By Mario Cacciottolo
Brian Haw has held an anti-war protest for more than five years
Anti-war protester Brian Haw arrived for his latest court appearance with a band of his supporters in tow - but once again, things did not go smoothly for the man who refuses to give up his protest in Parliament Square.
Anyone who saw Brian Haw's higgledy-piggledy 40m long display of anti-Iraq war placards in its full effect in Parliament Square might not be surprised at the way he seems to be sucked into chaos, even at magistrates' court.
To some he is another landmark for curious tourists visiting Parliament, to others a nuisance who has made his point and should be moved on.
Mr Haw, who is lean, swarthy and looks a little younger than his 57 years, is accused of failing to comply with rules imposed under the Serious Organised Crime and Police Act (SOCPA), issued to him in May.
The alleged breaches include erecting placards in an area of Parliament Square in an area exceeding 3m in height by 1m in depth.
A sudden change of legal venue on Tuesday morning cues a bit of a panic amongst his support, who immediately start hailing cabs for the dozen or so people who have turned up to back their man.
Mr Haw mutters about this confusion being instigated on purpose, so as to throw the media off the scent of his story, then crosses a busy road, seemingly oblivious to the traffic.
On 23 May this year dozens of placards erected by the lone protester in Parliament Square were seized by police in a controversial raid.
It is this removal of his property that seems to upset him the most, and is a point he repeatedly raises.
"The police stole my evidence. How can I have a fair trial without my evidence that Tony Blair is committing genocide?" he asks.
Mr Haw is referring to the banners, placards and posters that once spread over 40m in Parliament Square, outside the House of Commons.
Bryan Pope says Mr Haw is fighting for free speech in the UK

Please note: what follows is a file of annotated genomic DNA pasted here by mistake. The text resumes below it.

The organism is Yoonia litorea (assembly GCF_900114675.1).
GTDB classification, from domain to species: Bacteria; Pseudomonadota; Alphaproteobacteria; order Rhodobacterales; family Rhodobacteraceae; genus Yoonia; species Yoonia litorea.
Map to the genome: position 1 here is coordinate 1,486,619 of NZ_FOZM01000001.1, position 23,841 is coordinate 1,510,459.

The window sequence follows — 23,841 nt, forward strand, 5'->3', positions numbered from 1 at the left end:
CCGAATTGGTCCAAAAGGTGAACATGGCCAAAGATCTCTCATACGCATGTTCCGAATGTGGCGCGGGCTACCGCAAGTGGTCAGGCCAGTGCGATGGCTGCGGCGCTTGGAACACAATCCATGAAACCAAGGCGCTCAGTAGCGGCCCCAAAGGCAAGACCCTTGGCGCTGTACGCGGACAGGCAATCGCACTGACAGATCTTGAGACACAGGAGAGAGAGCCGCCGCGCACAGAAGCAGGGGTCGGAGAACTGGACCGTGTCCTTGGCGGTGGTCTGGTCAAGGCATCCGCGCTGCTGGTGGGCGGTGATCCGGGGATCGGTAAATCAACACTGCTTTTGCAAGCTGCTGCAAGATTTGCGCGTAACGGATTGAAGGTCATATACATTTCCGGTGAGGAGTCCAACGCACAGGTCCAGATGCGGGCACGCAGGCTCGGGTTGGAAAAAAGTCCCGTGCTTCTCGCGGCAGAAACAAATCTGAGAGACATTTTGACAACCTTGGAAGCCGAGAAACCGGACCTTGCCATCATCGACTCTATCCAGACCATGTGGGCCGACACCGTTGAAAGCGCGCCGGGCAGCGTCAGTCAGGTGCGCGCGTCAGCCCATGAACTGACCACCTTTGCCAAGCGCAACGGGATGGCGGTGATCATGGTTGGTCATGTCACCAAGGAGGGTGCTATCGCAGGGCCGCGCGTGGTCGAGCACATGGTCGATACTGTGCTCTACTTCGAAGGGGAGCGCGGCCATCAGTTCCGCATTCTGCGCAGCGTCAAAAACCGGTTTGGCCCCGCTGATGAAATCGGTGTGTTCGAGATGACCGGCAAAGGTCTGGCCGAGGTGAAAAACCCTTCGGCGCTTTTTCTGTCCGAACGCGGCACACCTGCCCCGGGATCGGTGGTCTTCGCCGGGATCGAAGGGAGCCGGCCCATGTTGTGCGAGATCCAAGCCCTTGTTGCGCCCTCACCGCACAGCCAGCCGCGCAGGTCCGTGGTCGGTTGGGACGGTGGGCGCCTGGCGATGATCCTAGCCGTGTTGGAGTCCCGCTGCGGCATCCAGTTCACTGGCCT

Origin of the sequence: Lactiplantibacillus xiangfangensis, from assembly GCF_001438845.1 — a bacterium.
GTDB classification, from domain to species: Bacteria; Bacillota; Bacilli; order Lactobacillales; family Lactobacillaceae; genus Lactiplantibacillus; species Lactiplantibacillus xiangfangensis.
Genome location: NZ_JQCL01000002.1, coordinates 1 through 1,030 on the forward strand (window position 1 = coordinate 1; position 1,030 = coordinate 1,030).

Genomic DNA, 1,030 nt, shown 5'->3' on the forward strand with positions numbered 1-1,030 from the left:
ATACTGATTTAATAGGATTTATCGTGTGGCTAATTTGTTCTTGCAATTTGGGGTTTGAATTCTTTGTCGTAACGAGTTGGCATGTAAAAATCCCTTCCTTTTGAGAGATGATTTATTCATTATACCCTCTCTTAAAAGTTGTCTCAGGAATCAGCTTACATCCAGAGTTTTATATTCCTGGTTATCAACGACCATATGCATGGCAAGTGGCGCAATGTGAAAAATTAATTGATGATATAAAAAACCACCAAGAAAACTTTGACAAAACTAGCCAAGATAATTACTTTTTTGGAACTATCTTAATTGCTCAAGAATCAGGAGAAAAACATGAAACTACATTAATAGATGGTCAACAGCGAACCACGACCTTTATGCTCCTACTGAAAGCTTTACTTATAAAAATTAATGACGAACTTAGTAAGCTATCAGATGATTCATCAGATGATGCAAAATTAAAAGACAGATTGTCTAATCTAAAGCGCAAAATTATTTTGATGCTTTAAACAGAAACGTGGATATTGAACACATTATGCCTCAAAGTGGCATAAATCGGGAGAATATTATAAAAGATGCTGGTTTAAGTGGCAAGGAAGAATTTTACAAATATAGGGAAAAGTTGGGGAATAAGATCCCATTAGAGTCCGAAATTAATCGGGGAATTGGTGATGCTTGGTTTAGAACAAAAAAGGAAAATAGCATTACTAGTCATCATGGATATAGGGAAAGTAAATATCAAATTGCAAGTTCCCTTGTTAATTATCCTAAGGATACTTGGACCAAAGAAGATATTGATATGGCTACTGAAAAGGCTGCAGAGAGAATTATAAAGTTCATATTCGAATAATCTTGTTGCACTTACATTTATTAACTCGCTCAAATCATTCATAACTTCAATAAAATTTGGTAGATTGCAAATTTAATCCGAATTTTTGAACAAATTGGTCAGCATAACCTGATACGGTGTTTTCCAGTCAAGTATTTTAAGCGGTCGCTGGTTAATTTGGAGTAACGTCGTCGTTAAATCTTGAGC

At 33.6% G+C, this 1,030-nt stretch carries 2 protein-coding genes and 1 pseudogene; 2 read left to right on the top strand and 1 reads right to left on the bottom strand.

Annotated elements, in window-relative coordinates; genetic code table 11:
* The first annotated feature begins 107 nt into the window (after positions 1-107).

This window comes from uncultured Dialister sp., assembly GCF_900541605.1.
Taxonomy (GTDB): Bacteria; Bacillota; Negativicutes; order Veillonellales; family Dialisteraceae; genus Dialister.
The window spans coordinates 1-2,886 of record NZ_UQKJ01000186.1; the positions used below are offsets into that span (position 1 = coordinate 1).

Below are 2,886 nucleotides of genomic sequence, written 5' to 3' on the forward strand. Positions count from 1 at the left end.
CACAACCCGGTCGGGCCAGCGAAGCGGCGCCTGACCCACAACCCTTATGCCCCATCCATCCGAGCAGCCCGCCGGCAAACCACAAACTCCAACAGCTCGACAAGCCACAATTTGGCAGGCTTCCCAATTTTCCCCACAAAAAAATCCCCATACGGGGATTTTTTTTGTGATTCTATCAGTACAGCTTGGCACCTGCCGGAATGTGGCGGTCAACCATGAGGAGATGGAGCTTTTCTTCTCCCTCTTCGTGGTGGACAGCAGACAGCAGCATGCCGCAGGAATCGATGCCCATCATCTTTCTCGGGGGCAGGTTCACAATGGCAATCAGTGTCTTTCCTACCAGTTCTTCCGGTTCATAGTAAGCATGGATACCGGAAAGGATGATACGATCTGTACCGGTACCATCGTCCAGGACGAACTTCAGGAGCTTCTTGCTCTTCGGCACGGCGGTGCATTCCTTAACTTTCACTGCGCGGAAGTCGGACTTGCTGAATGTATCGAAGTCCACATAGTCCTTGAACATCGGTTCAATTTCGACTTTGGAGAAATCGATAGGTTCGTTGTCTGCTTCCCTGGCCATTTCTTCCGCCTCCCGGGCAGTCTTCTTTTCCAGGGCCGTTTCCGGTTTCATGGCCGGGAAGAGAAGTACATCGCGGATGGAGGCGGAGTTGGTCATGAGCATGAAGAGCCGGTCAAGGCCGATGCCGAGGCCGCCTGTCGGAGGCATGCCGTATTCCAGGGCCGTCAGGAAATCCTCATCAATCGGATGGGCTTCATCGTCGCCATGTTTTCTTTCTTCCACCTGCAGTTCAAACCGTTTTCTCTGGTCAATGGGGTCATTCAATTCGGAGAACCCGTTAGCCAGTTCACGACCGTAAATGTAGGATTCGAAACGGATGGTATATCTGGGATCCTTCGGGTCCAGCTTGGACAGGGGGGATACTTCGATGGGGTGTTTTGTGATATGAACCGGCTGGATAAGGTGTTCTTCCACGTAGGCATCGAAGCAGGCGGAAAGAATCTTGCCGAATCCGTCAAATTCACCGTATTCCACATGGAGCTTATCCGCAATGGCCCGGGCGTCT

Since the SOCPA rules were enforced, however, these were vastly reduced to a much smaller space.
Eventually the hearing begins in Marylebone, but after some debate the case is adjourned once again when Mr Haw's barrister, Ian Macdonald QC, argues that not enough time had been set aside for the case.
He also tells the court that the defence was planning to submit an application for a judicial review at the High Court to look at the legality of the conditions imposed on Mr Haw.
During the hearing, Mr Haw never stops writing in a notepad. When he fills a page, he rips it noisily and taps Mr Macdonald on the shoulder, who takes the paper.
When the case is adjourned to 28 September, there are deep sighs from his support in the public gallery, with mutterings of "waste of time" and an attempted ripple of applause that fails to catch on.
Mr Haw refuses to talk inside the court building, indicating with his hand that he wants a cigarette.
Outside he says: "I've been on that pavement for five years and three months.
"I've never done any of the things that this new law was designed to prevent."
He also returns again and again to his "40m of evidence of genocide" which was "stolen" by police.
One of his supporters is Bryan Pope, 49, from Lewisham who mentions that he is blind, disabled and a former CND protester.
"Brian Haw is the only person we have got in this country demonstrating for our peace and for free speech.
"If the government and the courts take that away from us then we won't have anyone fighting for us and for people like me."